A tale of two houses in Titahi Bay

HELEN FRANCES
Last updated 11:31 06/10/2012
Titahi house

Jennifer Bush-Daumec's Titahi Bay home shares a small plot of land with a one-bedroom house she rents out.

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When Jennifer Bush-Daumec decided to build two houses in place of the 1924 concrete home she had been living in, it took a dedicated team of four to make her vision a reality.

She worked closely with architect Matthew ter Borg and her builder and joiner to create two compact little houses - a two-bedroom house for her and a one-bedroom that she rents out - on a 506-square-metre section in Porirua's Titahi Bay.

She wanted to make better use of the available land in a cost-effective way that would have low impact on the environment and also provide bed and breakfast or longer-term accommodation and additional income for her retirement. What she hadn't bargained on was the extra cost of building two separate houses instead of one. On top of charges for water, stormwater and wastewater was a $12,000 development and recreation charge, which was reduced by $2000 after she wrote to Porirua City Council.

Ter Borg was delighted to work on a project that intensified use of the land. "I think intensification is the way for the future because you're not going to get big sites in residential areas."

The challenge was to design two houses that would be private, and make the most of sun, views and internal space. Ter Borg also likes to use recycled and natural materials, any available labour (that included Bush-Daumec and friends) and do work by hand rather than machine.

"In the limited space, I've tried to create a composition that's attractive in 3-D and takes advantage of the site," he says.

The two houses sit quite naturally on the site; the slanting roofs echo the contours of the land and the macrocarpa cladding is starting to silver. The houses are separated by a garage and a carport.

Mosaic paving that Bush-Daumec and ter Borg did together leads to the front door, then you pull a beaded rope and a sonorous school bell announces visitors.

Inside, Bush-Daumec's house is compact, with alcoves of various sizes in walls for books, television and other household objects. There is plenty of natural light; views of garden, street, trees and the sea; and at the same time a real sense of privacy: lots of windows but none look into those of neighbouring houses.

Space is designed to be flexible. The downstairs guest room could double as an office. Bush-Daumec's bedroom has a walk-in wardrobe that could become an ensuite. A skylit stairwell rises up the middle. Bush-Daumec pulls out the bottom step - and surprise! - several pairs of her shoes. The stairwell is also a library - alcoves and shelves are filled with books, with lots of storage underneath.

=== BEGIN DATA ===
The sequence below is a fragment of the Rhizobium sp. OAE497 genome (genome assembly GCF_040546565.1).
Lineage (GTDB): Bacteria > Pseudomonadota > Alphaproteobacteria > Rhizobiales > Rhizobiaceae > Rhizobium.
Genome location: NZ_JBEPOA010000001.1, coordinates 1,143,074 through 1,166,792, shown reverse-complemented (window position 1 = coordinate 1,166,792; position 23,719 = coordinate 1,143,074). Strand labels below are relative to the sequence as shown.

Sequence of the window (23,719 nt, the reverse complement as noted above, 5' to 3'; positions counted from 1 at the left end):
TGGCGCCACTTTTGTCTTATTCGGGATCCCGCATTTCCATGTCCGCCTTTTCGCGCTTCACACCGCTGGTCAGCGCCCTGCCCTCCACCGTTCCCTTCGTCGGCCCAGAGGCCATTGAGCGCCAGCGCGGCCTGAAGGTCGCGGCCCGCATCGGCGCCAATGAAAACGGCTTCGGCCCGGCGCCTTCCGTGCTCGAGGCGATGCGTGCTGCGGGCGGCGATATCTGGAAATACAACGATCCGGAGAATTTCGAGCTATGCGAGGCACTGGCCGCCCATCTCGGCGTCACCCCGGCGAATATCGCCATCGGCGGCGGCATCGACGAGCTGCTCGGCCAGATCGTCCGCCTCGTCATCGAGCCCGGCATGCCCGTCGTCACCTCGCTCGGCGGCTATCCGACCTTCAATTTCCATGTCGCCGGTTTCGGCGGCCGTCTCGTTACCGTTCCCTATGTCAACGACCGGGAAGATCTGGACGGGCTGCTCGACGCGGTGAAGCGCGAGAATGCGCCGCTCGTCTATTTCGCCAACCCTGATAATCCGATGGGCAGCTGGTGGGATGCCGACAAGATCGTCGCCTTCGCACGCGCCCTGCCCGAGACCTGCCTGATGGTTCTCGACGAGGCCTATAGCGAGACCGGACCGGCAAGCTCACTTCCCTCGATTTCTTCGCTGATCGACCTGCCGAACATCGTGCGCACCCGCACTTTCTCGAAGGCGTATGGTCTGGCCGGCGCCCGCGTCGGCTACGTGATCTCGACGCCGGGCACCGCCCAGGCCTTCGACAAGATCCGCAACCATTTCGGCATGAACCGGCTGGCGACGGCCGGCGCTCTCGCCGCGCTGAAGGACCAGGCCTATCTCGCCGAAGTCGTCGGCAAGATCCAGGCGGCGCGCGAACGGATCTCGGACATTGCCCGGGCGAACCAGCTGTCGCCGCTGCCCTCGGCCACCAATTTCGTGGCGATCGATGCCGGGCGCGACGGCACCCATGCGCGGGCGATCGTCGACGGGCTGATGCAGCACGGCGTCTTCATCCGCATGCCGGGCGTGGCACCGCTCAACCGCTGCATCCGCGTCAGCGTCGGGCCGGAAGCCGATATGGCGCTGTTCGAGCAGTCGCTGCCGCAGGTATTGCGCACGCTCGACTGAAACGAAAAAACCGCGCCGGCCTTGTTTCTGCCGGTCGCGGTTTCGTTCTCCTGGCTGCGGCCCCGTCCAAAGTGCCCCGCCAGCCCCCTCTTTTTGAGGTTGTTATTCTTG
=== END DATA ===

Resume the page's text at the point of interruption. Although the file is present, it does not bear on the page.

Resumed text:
Upstairs, recycled matai covers the floor and there are wood details around the stairs and kitchen suggested by the builder and joiner.

Space is at a premium. The kitchen kickboard has cupboards; there are cupboards on both sides of the bench unit and storage in the window seat of the dining room's bay window. The kitchen splashboard tiles were painted by everyone who contributed to the making of the house.

A corner window in the living room/office looks out to sea; opposite the window a television slides out of another alcove.

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The house is warm, insulated with wool between 140-millimetre external wall framing, instead of the usual 90mm. Another sustainable feature are the water tanks. A roof tank for the one-bedroom house provides water for the garden, and two tanks for the main house fuel the toilet cisterns and the garden.

The intensified use of the small site has required a fair amount of juggling, discussion and, above all, planning.

"Half the project is identifying the factors and criteria well ahead of designing," ter Borg says. "I always try to get all the factors and planning regulations listed and then start designing. It's terrible if you find out something is not allowed to be done halfway though a project."

Bush-Daumec is delighted with the houses.

She recommends people ask councils a lot of questions before embarking on projects that involve building two houses rather than the usual single dwelling on a site.

"I think some authorities need to recognise that there are individuals who simply want to build a very nice house and are not into making enormous amounts of money," she says. "They really need to look at what the house is going to be used for."

- © Fairfax NZ News

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